Proposed Regulation clarifies energy from waste opportunities in NSW

By Nick Thomas, Alison Packham and Samuel Mursa
03 Feb 2022
A draft pollution control regulation in NSW, which has been released for public comment, confirms many of the restrictions on energy from waste projects announced last year, but also clarifies some opportunities for these projects.

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Proponents and other stakeholders in energy from waste (EfW) projects are getting a clearer idea of where and when EfW projects will be allowed in NSW, with the release of a draft regulation by the NSW Environment Protection Authority (EPA) on 1 February 2022, and there will be some important project opportunities if this proposed regulation becomes law.

The draft Protection of the Environment Operations (General) Amendment (Thermal Energy from Waste) Regulation 2021 is the latest development in the NSW Government's rapidly evolving policy for EfW projects, but is the first of the proposed laws to implement that policy. It is open for comment until 20 March 2022.

How the proposed Regulation works

The proposed Regulation seeks to give effect to the policy outlined by the NSW Government in September 2021, which restricted the areas in NSW where EfW facilities could be constructed and operated. The NSW Energy from Waste Infrastructure Plan 2041 (EfW Infrastructure Plan) identified four specific geographic regions in NSW where EfW facilities would be permissible with consent, and some limited exceptions.

The proposed Regulation imposes a prohibition on carrying out "thermal treatment of waste" if it would involve "energy recovery from waste" and involve any activities (including the treatment itself) which would need an EPA licence under the Protection of the Environment Operations Act 1997 (PEO Act). It then provides a list of exceptions to that prohibition.

The definition of "thermal treatment of waste" covers, for example, incineration, thermal oxidation, gasification, pyrolysis and plasma technologies. However, it excludes (among other things):

  • autoclaving, anaerobic digestion and composting, and the thermal treatment of biosolids, contaminated soil or scrap metal;
  • the thermal treatment of waste plastic to produce plastic products, or inputs for plastic products, where at least 75% of the weight of the waste plastic thermally treated in a 12-month period is used in that way; and
  • the treatment of "eligible waste fuel", as defined in the EPA's Eligible Waste Fuels Guidelines.

The excluded activities are not covered by the proposed Regulation.

The list of exceptions to the prohibition in the proposed Regulation is clearer than in previous policy documents, and differs from them in some significant ways. It includes:

  • the four precincts previously identified in the EfW Infrastructure Plan (ie. Parkes, Richmond Valley, Goulburn Southern Mulwarree and West Lithgow); and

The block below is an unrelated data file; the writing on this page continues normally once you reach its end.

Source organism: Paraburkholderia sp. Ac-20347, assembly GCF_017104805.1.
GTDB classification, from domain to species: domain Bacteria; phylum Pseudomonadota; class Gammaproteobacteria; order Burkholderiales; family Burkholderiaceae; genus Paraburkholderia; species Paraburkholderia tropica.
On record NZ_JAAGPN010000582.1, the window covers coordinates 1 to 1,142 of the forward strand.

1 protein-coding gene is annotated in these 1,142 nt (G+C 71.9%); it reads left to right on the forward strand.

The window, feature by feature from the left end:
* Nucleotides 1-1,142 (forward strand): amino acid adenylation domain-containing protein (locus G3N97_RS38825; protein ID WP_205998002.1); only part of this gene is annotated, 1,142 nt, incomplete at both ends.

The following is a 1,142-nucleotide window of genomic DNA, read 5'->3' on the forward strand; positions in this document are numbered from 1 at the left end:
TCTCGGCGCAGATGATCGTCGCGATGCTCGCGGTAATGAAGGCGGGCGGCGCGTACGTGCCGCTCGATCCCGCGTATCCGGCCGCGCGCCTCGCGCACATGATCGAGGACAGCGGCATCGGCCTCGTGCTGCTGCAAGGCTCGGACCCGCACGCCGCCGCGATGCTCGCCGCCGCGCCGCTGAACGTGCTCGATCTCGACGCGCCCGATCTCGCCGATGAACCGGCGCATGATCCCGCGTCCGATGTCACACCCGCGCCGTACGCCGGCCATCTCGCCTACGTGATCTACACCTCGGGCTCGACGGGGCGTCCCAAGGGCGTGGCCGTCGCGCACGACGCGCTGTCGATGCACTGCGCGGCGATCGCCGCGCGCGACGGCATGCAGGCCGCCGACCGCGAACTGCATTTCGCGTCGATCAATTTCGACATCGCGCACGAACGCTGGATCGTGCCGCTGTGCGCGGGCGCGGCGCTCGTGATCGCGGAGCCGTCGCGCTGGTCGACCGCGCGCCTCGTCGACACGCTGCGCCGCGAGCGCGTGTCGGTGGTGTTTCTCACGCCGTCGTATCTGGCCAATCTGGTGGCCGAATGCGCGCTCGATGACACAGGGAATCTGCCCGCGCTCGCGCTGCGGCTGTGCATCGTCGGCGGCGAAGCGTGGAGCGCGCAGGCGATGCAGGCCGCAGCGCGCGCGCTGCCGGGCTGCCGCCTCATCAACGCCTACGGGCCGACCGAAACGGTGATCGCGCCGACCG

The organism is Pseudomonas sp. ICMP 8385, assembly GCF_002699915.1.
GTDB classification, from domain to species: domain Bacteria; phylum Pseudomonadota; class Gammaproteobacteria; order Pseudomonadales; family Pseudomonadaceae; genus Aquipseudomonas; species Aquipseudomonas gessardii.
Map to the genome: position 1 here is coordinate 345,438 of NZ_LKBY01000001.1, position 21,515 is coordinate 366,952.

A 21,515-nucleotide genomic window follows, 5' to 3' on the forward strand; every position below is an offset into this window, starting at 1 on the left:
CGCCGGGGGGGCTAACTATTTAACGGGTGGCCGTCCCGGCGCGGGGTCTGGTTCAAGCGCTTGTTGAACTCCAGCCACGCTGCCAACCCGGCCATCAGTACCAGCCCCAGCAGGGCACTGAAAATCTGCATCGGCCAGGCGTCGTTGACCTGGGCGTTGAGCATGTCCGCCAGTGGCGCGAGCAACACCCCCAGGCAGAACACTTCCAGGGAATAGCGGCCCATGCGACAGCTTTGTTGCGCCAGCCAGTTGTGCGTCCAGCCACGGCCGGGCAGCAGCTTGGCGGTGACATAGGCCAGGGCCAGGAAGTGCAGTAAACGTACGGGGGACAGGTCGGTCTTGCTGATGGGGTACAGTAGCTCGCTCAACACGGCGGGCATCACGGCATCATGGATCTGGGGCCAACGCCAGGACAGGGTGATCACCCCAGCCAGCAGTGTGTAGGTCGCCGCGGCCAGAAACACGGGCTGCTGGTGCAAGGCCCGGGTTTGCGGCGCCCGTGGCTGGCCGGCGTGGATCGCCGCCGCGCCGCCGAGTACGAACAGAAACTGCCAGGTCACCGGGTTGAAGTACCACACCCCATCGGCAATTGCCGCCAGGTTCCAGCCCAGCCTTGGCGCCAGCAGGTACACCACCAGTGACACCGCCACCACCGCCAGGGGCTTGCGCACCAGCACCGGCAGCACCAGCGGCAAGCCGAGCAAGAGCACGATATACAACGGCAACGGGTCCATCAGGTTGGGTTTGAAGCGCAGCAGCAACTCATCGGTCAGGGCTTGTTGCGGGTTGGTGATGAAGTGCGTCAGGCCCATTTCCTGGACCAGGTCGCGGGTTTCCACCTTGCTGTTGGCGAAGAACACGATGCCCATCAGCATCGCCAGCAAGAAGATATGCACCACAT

• any other "activation precinct" (under State Environmental Planning Policy (Activation Precincts) 2020), "regional jobs precinct" (which is not defined [1], former mine site or former thermal electricity generation site, which is identified on a map or specified in a notice published by the EPA in the NSW Government Gazette.

In addition, in what appears to be a transitional measure, the proposed Regulation states that a person is not guilty of an offence against the new prohibition if they carry out an EfW project which:

  • replaces a "less environmentally sound fuel" (which is defined essentially to include coal or diesel), where:
    • that fuel was thermally treated (or lawfully able to be treated) immediately before the Regulation commences operation; and
    • at least 90% of the energy generated from the fuel in a 12-month period is used to power industrial or manufacturing processes on site; or
  • can be carried out lawfully, and was first carried out, before the proposed Regulation commences operation, and is an established and operating activity at the premises immediately before that commencement.

Transitioning to the circular economy

According to the EPA, the proposed Regulation is intended to "ensure that energy from waste plays a sustainable role as NSW transitions towards a circular waste and resource recovery framework".

The EPA also notes that the exclusions from the proposed Regulation "aim to support the transition to a circular economy by ensuring that necessary waste processing and recycling activities involving thermal treatment can continue to lawfully operate throughout NSW after the Draft Regulation becomes law".

Implications of the proposed Regulation

The terms of the proposed Regulation, and the EPA's comments on it, indicate that the NSW Government is seeking to balance the positive contribution which a viable EfW industry could play in a more sustainable economy and the potential environmental effects and community views on EfW activities.

The opportunity to add precincts and sites to the current four precincts in which EfW projects are allowed is an important development in the NSW Government's policy. However, in practical terms, the process for adding a precinct or site is likely to be very time-consuming.

As the EPA also points out, an EfW project, whether or not it is covered by the proposed Regulation, will still need to comply with applicable planning laws and other environmental controls and, in this regard, the NSW Government's policy statements and plans in relation to EfW activities will still have a role to play.

[1] The NSW Department of Planning, Industry and Environment website indicates that currently "planned" regional jobs precincts include (part from the Richmond Valley precinct which one of the four current eligible EfW precincts) precincts in Albury, South Jerrabomberra and the Namoi region.Back to article

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